Why Moorish Architecture at the Eldridge Street Synagogue?

By Sophie Kaufman

I have only been working as an intern at Eldridge Street for a few weeks, but I have already heard the same exclamatory response from various visitors who are walking into its doors for the first time; “I have never in my life seen a synagogue like this!”

Interior of the Eldridge Street Synagogue, built by the Herter Brothers in 1887. The domes of the synagogue allude its Moorish inspiration. Photograph by Whitney Cox.

Interior of the Eldridge Street Synagogue, built by the Herter Brothers in 1887. The domes of the synagogue allude its Moorish inspiration. Photograph by Whitney Cox.

They are responding to Eldridge Street Synagogue’s breathtaking interior for sure. But many visitors are also baffled by the architectural choices present here. They are used to viewing far less ornamented Jewish places of worship. They are also surprised to find the use of Moorish design in a Jewish sacred site. Some visitors even initially believe that the Synagogue was built by Sephardic Jews – not Eastern European immigrants – because of the ornate murals and rounded architectural shapes. Although the architectural choices may seem incongruent to some, upon further reflection it is clear that these choices echo the economic, social and cultural life of the time.

The architects of the new home of Congregation Kahal Adath Jeshurun sought to find an impressive style that would proclaim the religious identity of their clients and their joy in finally being able to practice freely. (Interestingly enough, the Eldridge Street Synagogue’s architects, Peter and Francis Herter, were Roman Catholic tenement builders from Germany. The Herter Brothers: Architects of Eldridge Street). The problem was what style to use. Classical buildings often called upon pagan Greco-Roman themes. Gothic styles were dominant among Christian churches. Both felt unsuitable for this newly established Jewish worship space. The architects and Eldridge Street’s pioneer congregation settled on utilizing characteristics of Moorish Revival, an architectural phenomenon that was popularly used in German synagogues, beginning in the 1830’s and lasting throughout much of Jewry until the outbreak of the First World War. The first major examples of the Moorish Revival architecture were Friedrich von Gartner’s Munich Synagogue of 1832 and Gottfried Semper’s Dresden Synagogue of 1837.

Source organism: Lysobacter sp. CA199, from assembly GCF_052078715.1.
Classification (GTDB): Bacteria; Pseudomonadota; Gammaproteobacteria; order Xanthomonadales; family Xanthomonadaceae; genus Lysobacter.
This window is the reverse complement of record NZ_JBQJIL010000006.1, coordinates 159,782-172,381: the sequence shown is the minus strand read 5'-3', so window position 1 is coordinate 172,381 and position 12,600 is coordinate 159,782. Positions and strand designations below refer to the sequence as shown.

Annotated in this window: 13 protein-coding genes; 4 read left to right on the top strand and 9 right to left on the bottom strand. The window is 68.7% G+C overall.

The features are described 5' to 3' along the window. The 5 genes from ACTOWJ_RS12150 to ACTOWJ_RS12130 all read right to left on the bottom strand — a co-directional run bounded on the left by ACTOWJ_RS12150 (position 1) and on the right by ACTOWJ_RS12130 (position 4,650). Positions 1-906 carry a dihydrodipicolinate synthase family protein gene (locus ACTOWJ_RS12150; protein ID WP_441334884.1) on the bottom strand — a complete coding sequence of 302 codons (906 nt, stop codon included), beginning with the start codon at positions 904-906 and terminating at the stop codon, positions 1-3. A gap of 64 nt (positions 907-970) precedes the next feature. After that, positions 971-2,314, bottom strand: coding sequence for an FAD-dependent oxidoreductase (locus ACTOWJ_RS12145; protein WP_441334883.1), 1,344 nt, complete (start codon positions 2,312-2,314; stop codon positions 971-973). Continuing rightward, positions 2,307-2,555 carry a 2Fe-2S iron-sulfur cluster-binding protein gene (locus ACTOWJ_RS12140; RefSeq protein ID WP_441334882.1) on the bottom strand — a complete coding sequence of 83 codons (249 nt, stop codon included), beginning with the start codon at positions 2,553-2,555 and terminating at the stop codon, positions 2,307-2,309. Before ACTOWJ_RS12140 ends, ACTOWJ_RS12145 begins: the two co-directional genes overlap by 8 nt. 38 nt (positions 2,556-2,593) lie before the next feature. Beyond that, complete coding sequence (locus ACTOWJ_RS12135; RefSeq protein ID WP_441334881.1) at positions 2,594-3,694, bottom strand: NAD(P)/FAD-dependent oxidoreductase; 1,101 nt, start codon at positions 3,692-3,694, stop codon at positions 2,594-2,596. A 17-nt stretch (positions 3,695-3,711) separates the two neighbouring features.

Gottfried Semper’s Dresden Synagogue of 1837, one of the first Moorish-inspired synagogues built.

Gottfried Semper’s Dresden Synagogue of 1837, one of the first Moorish-inspired synagogues built in Germany.

Moorish architecture is named after the Moors, North African people who conquered the Iberian Peninsula as well as many island in the Western Mediterranean beginning in the 700’s. For over a hundred years, the Moors controlled what is now Spain, Portugal, and the Pyrenees region of France. Moorish architecture is influenced by Greco Roman, Berber and Visigoth traditions and, in turn, influenced many future Mediterranean cultures.

The Great Mosque of Cordoba, located in the Spanish city of Córdoba, Andalusia. The Mosque, completed in 987, is one of the earliest and most monumental examples of Moorish architecture.

The Great Mosque of Córdoba, located in the Spanish city of Córdoba, Andalusia. The Mosque, completed in 987, is one of the earliest and most monumental examples of Moorish architecture.

But why did the architecture style of a North African people become the architectural choice for Synagogues built in the late 1800’s? The Moorish style evoked a high point in Jewish life in 11th century Spain when Jews, Christians and Muslims lived peaceably together. It was a time when Jewish intellectual and spiritual life flourished. Those building new Jewish places of worship in the United States took their inspiration directly from Germany, where the Moorish-inspired Leipzig Synagogue of 1855 and the New Synagogue of 1866 in Berlin were both widely publicized.

There were also numerous other synagogues built in New York around the same time as Kahal Adath Jeshurun that utilized characteristics of Moorish Revival architecture including an early incarnation of Temple Emanu-El which was built in 1868 and located on 43rd Street and Fifth Avenue, Central Synagogue built in 1872, Park West Synagogue built in 1889, Temple Beth El built in 1891 and Temple Beth El built in 1891. All of these structures not only share the use of Moorish architecture but also the desire to declare their Jewish idenity in a public and celebratory way. These stylistic choices were made purely for the purpose of a proud representation of the Jewish faith.

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